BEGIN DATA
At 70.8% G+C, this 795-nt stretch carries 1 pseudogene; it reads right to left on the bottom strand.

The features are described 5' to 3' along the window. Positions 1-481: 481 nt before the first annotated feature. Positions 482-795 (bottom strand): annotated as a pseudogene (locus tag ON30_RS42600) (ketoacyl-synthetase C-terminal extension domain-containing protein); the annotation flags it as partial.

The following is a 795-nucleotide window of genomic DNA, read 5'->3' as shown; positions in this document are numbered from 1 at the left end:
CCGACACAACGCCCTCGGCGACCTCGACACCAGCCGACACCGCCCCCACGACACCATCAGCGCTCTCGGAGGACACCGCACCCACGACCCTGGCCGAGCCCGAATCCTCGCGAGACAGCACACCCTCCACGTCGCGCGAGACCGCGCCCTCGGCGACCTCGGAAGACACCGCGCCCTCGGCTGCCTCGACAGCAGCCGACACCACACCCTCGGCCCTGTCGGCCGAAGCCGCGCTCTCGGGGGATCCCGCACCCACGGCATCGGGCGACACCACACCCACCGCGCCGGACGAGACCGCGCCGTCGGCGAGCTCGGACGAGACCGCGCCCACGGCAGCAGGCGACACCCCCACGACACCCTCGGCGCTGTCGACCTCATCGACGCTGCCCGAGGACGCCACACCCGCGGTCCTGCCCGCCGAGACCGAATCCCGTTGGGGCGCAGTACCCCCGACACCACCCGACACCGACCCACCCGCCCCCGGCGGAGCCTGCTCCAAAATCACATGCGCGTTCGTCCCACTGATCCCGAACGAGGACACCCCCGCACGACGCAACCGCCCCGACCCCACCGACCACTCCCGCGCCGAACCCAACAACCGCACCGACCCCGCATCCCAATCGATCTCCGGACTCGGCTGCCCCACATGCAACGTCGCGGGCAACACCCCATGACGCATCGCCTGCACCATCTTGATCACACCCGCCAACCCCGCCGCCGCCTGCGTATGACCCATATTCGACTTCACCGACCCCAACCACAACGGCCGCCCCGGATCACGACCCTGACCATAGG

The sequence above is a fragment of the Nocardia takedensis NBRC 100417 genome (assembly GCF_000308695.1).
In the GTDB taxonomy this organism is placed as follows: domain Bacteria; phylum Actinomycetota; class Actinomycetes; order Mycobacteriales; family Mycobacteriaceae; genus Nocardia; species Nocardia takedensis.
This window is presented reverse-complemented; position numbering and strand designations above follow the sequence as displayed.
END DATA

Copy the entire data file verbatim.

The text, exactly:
At 70.8% G+C, this 795-nt stretch carries 1 pseudogene; it reads right to left on the bottom strand.

The features are described 5' to 3' along the window. Positions 1-481: 481 nt before the first annotated feature. Positions 482-795 (bottom strand): annotated as a pseudogene (locus tag ON30_RS42600) (ketoacyl-synthetase C-terminal extension domain-containing protein); the annotation flags it as partial.

The following is a 795-nucleotide window of genomic DNA, read 5'->3' as shown; positions in this document are numbered from 1 at the left end:
CCGACACAACGCCCTCGGCGACCTCGACACCAGCCGACACCGCCCCCACGACACCATCAGCGCTCTCGGAGGACACCGCACCCACGACCCTGGCCGAGCCCGAATCCTCGCGAGACAGCACACCCTCCACGTCGCGCGAGACCGCGCCCTCGGCGACCTCGGAAGACACCGCGCCCTCGGCTGCCTCGACAGCAGCCGACACCACACCCTCGGCCCTGTCGGCCGAAGCCGCGCTCTCGGGGGATCCCGCACCCACGGCATCGGGCGACACCACACCCACCGCGCCGGACGAGACCGCGCCGTCGGCGAGCTCGGACGAGACCGCGCCCACGGCAGCAGGCGACACCCCCACGACACCCTCGGCGCTGTCGACCTCATCGACGCTGCCCGAGGACGCCACACCCGCGGTCCTGCCCGCCGAGACCGAATCCCGTTGGGGCGCAGTACCCCCGACACCACCCGACACCGACCCACCCGCCCCCGGCGGAGCCTGCTCCAAAATCACATGCGCGTTCGTCCCACTGATCCCGAACGAGGACACCCCCGCACGACGCAACCGCCCCGACCCCACCGACCACTCCCGCGCCGAACCCAACAACCGCACCGACCCCGCATCCCAATCGATCTCCGGACTCGGCTGCCCCACATGCAACGTCGCGGGCAACACCCCATGACGCATCGCCTGCACCATCTTGATCACACCCGCCAACCCCGCCGCCGCCTGCGTATGACCCATATTCGACTTCACCGACCCCAACCACAACGGCCGCCCCGGATCACGACCCTGACCATAGG

The sequence above is a fragment of the Nocardia takedensis NBRC 100417 genome (assembly GCF_000308695.1).
In the GTDB taxonomy this organism is placed as follows: domain Bacteria; phylum Actinomycetota; class Actinomycetes; order Mycobacteriales; family Mycobacteriaceae; genus Nocardia; species Nocardia takedensis.
This window is presented reverse-complemented; position numbering and strand designations above follow the sequence as displayed.